Prevalence, genotyping and risk factors of thermophilic Campylobacter spreading in organic turkey farms in Germany

El Metwaly Ahmed, M.; El-Adawy, Hosny Hassan Hosny GND; Hotzel, Helmut GND; Tomaso, Herbert GND; Neubauer, Heinrich Karl Johann GND; Kemper, N.; Hartung, J.; Hafez, H.M.

Background The need for organic food of animal origin has increased rapidly in recent years. However, effects of organic animal husbandry on food safety have not been rigorously tested especially in meat turkey flocks. This study provides for the first time an overview on the prevalence and genetic diversity of Campylobacter species (spp.) in five organic meat turkey farms located in different regions in Germany, as well as on potential risk factors of bacterial spreading. Thirty cloacal swabs as well as water samples and darkling beetles were collected from each flock and examined for the presence of Campylobacter by conventional and molecular biological methods. The isolates were genotyped by flaA-RFLP. Results Campylobacter spp. were detected in cloacal swabs in all 5 turkey flocks with prevalence ranged from 90.0 to 100 %. 13 cloacal swabs collected from birds in farm III and IV were harboured mixed population of thermophilic campylobacters. In total, from 158 Campylobacter isolated from turkeys 89 (56.33 %) were identified as C. coli and 69 (43.76 %) as C. jejuni. Three Campylobacter (2 C. jejuni and 1 C. coli) were detected in drinkers of two farms and 3 C. coli were isolated from darkling beetles of one farm. No Campylobacter were isolated from main water tanks. flaA-RFLP assay showed that turkey farms can harbour more than one genotype. In a single turkey two different genotypes could be detected. The genotypes of campylobacters isolated from water samples or beetles were identical with those isolated from turkeys. No effect was found of some environmental parameters [ammonia concentration (NH3), carbon dioxide concentration (CO2), relative humidity (RH) and air temperature)] on Campylobacter prevalence in organic turkey farms. Additionally, drinking water and darkling beetles might be considered as risk factors for the spreading of Campylobacter in turkey flocks. Conclusions This study highlights the high prevalence and genotypic diversity of Campylobacter spp. isolated from organic turkey flocks. Further research is needed to assess other potential risk factors responsible for bacteria spreading in order to mitigate the spread of Campylobacter in organic turkey flocks by improving biosecurity control measures.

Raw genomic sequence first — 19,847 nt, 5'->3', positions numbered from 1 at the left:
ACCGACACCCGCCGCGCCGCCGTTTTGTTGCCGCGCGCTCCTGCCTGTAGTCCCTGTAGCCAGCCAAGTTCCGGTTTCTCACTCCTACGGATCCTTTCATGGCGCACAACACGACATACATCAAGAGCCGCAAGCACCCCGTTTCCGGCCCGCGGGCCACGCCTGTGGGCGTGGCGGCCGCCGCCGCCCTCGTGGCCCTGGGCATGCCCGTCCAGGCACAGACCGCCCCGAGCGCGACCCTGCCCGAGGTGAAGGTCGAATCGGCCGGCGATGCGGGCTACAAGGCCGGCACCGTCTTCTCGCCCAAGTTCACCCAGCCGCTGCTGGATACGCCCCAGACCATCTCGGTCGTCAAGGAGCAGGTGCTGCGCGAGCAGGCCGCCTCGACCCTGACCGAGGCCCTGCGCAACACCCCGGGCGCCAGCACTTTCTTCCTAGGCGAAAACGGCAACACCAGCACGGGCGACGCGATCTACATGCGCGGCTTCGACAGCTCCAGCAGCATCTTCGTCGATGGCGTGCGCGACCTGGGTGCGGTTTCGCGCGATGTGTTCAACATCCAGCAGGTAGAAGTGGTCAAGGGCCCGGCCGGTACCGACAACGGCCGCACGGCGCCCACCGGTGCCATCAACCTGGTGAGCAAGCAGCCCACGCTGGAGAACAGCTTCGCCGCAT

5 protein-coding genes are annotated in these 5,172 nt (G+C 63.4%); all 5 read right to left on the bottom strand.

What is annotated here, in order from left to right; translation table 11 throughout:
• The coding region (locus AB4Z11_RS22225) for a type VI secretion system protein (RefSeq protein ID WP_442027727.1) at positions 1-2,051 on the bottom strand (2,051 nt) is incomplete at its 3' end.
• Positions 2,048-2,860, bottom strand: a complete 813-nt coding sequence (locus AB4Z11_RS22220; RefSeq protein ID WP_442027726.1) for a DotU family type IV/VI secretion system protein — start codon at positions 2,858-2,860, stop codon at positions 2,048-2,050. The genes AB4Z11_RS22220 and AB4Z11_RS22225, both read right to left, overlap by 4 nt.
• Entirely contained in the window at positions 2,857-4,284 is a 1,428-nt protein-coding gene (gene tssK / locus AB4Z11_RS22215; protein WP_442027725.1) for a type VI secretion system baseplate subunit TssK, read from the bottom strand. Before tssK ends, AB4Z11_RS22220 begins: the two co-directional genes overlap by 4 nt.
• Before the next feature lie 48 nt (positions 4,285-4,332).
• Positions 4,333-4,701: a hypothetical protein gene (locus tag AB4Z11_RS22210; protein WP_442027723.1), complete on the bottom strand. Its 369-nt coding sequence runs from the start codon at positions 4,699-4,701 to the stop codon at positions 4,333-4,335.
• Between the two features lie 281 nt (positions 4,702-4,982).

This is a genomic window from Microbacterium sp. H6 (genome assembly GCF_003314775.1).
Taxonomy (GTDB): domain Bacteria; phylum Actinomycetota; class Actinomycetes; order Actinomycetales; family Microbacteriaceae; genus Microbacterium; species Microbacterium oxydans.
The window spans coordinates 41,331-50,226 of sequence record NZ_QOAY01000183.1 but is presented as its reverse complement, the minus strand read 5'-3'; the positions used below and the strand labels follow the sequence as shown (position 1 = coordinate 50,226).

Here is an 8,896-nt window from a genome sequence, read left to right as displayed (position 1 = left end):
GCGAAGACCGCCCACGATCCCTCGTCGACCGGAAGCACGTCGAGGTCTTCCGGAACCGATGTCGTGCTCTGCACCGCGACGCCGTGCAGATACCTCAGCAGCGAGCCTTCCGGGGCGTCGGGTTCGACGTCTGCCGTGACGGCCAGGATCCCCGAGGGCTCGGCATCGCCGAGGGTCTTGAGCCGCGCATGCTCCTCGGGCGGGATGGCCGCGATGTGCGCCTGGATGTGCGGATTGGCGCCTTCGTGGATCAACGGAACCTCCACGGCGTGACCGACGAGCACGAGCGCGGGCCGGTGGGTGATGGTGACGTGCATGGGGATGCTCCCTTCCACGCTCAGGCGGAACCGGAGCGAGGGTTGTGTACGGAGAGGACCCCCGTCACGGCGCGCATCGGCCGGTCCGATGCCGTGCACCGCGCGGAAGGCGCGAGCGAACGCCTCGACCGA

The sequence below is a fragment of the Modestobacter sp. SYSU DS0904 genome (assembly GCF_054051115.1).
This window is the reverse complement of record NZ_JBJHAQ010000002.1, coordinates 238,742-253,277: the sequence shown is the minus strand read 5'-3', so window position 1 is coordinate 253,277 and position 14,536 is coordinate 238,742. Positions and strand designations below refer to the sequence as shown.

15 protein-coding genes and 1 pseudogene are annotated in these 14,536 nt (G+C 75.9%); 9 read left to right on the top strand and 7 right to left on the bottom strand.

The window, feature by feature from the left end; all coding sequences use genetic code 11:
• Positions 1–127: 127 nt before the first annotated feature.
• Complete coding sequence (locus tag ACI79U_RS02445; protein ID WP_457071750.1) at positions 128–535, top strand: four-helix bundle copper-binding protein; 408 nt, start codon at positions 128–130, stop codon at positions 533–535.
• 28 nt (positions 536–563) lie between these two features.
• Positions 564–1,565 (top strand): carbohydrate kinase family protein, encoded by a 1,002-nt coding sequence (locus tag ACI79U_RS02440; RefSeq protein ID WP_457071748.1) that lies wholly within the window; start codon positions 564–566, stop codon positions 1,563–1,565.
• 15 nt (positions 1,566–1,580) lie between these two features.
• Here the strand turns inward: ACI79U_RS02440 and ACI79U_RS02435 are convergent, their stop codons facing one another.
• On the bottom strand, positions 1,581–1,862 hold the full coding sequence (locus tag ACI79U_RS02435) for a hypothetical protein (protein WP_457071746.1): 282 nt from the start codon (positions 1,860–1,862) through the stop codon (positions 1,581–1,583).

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El Metwaly Ahmed, M. / El-Adawy, Hosny Hassan Hosny / Hotzel, Helmut / et al: Prevalence, genotyping and risk factors of thermophilic Campylobacter spreading in organic turkey farms in Germany. 2016.


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